ü As a matter of Pennsylvania law, strict liability and breach of implied warranty claims are barred against manufacturers of prescription medical devices.
ü For breach of warranty of claims, plaintiff is a buyer and must plead notice.
ü Consumer fraud claims are barred by the learned intermediary doctrine.
Under Pennsylvania law, a consumer does not have a cause of action under the UTPCPL against the manufacturer of prescription drugs because prescription drug manufacturers do not have a duty to disclose information directly to consumers. Permitting a cause of action under UTPCPL would result in effectively making prescription drug manufacturers absolute guarantors of any anticipated effects of the drug. This is so because a claim under the UTPCPL requires proof of causation and reliance, and the learned intermediary doctrine breaks the chain in terms of reliance, [because] the patient cannot obtain prescription drugs without the physician no matter what [the patient] believe[s] about them. In other words, a private right of action under the UTPCPL requires proof of justifiable reliance and causation, and such requirements cannot be present when the defendant is a pharmaceutical company that did not sell its product directly to the patient. The same reasoning extends to manufacturers of prescription medical devices.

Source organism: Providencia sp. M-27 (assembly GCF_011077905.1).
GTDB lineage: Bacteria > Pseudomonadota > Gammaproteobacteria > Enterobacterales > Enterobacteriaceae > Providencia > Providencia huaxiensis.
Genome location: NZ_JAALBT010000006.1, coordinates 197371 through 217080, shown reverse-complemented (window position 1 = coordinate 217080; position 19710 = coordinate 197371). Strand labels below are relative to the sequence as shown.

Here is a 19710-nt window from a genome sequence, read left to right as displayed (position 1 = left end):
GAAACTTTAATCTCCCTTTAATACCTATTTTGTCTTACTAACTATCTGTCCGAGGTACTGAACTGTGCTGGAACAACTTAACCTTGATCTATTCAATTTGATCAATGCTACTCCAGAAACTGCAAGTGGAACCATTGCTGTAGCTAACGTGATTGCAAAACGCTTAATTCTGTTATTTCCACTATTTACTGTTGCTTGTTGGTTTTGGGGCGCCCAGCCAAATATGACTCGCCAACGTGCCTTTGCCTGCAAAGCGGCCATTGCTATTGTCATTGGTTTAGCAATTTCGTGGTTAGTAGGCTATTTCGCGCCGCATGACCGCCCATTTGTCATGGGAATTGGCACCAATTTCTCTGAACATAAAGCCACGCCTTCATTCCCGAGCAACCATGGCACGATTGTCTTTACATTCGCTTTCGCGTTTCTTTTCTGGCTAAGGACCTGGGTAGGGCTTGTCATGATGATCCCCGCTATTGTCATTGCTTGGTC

ü Fraud and UTPCPL claims must be pled with particularity.
Plaintiff fails to allege facts supporting the nature of her reliance or specific representations Defendant made relating to the reliance. Plaintiff fails to allege facts indicating the date, time, and place of the alleged fraud, or, alternatively, inject any precision or measure of substantiation into her fraud allegations that would place the defendant on notice of the precise misconduct with which it is charged.